American ginseng

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American ginseng
Panax quinquefolius00.jpg
Panax quinquefolius[1]

Vulnerable (NatureServe)[2]
Scientific classification
Kingdom: Plantae
(unranked): Angiosperms
(unranked): Eudicots
(unranked): Asterids
Order: Apiales
Family: Araliaceae
Subfamily: Aralioideae
Genus: Panax
Species: P. quinquefolius
Binomial name
Panax quinquefolius
L.

American ginseng (Panax quinquefolius, Panacis quinquefolis) is a herbaceous perennial plant in the ivy family, commonly used as Chinese or traditional medicine. It is native to eastern North America, though it is also cultivated in China.[3][4]

As of 2018, there is little to no evidence that ginseng is effective against the common cold.[5]

The plant's root and leaves were traditionally used for medicinal purposes by Native Americans. Since the 18th century, the roots have been collected by "sang hunters" and sold to Chinese or Hong Kong traders, who often pay high prices for particularly old wild roots.[6] It is also known by its Chinese name huaqishen (simplified Chinese: 花旗参; traditional Chinese: 花旗參; pinyin: huāqíshēn; Cantonese Yale: fākèihsām; literally: "Flower Flag ginseng") or xiyangshen (simplified Chinese: 西洋参; traditional Chinese: 西洋參; pinyin: xīyángshēn; Cantonese Yale: sāiyèuhngsām; literally: "west ocean ginseng").

Description[edit]

The aromatic root of American ginseng (Panax quinquefolius) resembles a small parsnip that forks as it matures. The plant grows 6" to 18" tall, usually bearing three leaves, each with three to five leaflets, 2" to 5" long.

Traditional medicine[edit]

There is no evidence that American ginseng is effective in those infected with the common cold.[5] When used preventively it makes no difference on the rate of infections.[7] It also appears to have no effect on how severe the infections are.[7] There is tentative evidence that it may lessen the length of sickness when used preventively.[7]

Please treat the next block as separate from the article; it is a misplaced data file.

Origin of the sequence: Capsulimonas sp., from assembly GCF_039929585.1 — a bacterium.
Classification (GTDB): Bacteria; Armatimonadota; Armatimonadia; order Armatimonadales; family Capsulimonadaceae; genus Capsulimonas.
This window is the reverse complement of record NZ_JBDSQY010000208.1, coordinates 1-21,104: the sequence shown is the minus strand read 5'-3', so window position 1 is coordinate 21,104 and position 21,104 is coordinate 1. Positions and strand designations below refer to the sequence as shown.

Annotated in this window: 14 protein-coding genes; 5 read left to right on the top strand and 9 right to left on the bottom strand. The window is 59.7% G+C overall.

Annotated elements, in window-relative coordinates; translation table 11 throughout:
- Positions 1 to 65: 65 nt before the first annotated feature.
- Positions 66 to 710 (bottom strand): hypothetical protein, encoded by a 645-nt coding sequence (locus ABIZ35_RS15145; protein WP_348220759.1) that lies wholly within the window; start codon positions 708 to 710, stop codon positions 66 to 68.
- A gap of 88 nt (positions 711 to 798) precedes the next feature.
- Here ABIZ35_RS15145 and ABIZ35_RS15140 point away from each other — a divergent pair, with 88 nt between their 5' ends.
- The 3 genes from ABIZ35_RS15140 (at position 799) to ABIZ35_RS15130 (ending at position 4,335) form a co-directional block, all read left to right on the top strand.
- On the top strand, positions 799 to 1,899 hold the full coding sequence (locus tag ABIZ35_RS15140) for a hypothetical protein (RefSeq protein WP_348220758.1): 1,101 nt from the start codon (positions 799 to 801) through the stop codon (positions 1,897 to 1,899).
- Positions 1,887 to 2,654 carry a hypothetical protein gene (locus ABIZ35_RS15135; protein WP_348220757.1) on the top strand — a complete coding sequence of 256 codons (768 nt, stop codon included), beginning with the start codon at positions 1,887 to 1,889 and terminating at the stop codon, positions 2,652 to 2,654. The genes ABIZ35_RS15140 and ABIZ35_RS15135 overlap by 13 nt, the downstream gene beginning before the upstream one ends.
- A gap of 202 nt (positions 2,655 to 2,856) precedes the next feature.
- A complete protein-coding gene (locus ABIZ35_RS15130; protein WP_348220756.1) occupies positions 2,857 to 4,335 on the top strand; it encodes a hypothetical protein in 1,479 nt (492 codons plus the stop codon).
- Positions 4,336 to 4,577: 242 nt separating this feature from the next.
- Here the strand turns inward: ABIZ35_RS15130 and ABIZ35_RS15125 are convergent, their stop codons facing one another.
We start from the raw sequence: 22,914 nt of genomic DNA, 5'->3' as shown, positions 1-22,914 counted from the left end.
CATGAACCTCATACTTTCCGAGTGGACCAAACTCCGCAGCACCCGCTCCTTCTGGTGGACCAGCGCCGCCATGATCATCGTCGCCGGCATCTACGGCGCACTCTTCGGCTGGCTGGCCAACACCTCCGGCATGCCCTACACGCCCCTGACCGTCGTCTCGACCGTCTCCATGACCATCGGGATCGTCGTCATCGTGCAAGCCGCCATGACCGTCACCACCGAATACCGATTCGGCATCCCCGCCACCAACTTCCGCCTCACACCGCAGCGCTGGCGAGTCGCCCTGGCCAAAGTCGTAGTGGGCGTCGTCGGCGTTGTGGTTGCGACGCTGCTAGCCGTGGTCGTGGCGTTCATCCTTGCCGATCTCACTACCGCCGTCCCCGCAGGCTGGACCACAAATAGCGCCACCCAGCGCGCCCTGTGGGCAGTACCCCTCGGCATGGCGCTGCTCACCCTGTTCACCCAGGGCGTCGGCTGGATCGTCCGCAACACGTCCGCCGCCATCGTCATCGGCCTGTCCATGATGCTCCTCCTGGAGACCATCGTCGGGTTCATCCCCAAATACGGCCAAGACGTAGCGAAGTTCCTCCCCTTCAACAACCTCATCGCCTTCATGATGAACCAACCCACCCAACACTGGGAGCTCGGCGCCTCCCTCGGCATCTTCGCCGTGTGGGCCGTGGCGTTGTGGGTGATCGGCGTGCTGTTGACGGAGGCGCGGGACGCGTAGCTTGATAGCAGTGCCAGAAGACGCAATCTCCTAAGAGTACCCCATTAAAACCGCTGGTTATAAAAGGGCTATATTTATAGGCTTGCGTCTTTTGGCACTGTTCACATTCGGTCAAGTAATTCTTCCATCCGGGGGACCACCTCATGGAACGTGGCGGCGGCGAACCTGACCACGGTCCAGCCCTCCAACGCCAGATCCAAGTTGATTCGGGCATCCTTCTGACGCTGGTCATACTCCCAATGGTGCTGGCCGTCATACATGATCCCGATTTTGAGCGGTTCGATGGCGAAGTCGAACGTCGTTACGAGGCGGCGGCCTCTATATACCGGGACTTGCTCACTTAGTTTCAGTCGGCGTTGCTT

Ginsenosides, phytochemicals of the Panax species, are being studied for potential biological properties.[8]

Adverse effects[edit]

Individuals requiring anticoagulant therapy such as warfarin should avoid use of ginseng.[5] It is not recommended for individuals with impaired liver or renal function, or during pregnancy or breastfeeding.[5] Other adverse effects include: headaches, anxiety, trouble sleeping and an upset stomach.[5]

Recent studies have shown that through the many cultivated procedures that American ginseng is grown, fungal molds, pesticides, and various metals and residues have contaminated the crop. Though these contaminating effects are not considerably substantial, they do pose health concerns that could lead to neurological problems, intoxication, cardiovascular disease and cancer.[9]

Production[edit]

American ginseng was formerly particularly widespread in the Appalachian and Ozark regions (and adjacent forested regions such as Pennsylvania, New York and Ontario), due to its popularity and unique habitat requirements, the wild plant has been overharvested, as well as lost through destruction of its habitat, and is thus rare in most parts of the United States and Canada.[10] Ginseng is also negatively affected by deer browsing, urbanization, and habitat fragmentation.[11] It can also be grown commercially, under artificial shade, woods cultivated, or wild-simulated methods and is usually harvested after three to four years depending on cultivation technique; the wild-simulated method often requires up to 10 years before harvest.

Ontario, Canada is the world's largest producer of North American ginseng.[12] Marathon County, Wisconsin, accounts for about 95% of production in the United States.[13]

Most American ginseng is produced in the Canadian provinces of Ontario and British Columbia and the American state of Wisconsin.[14]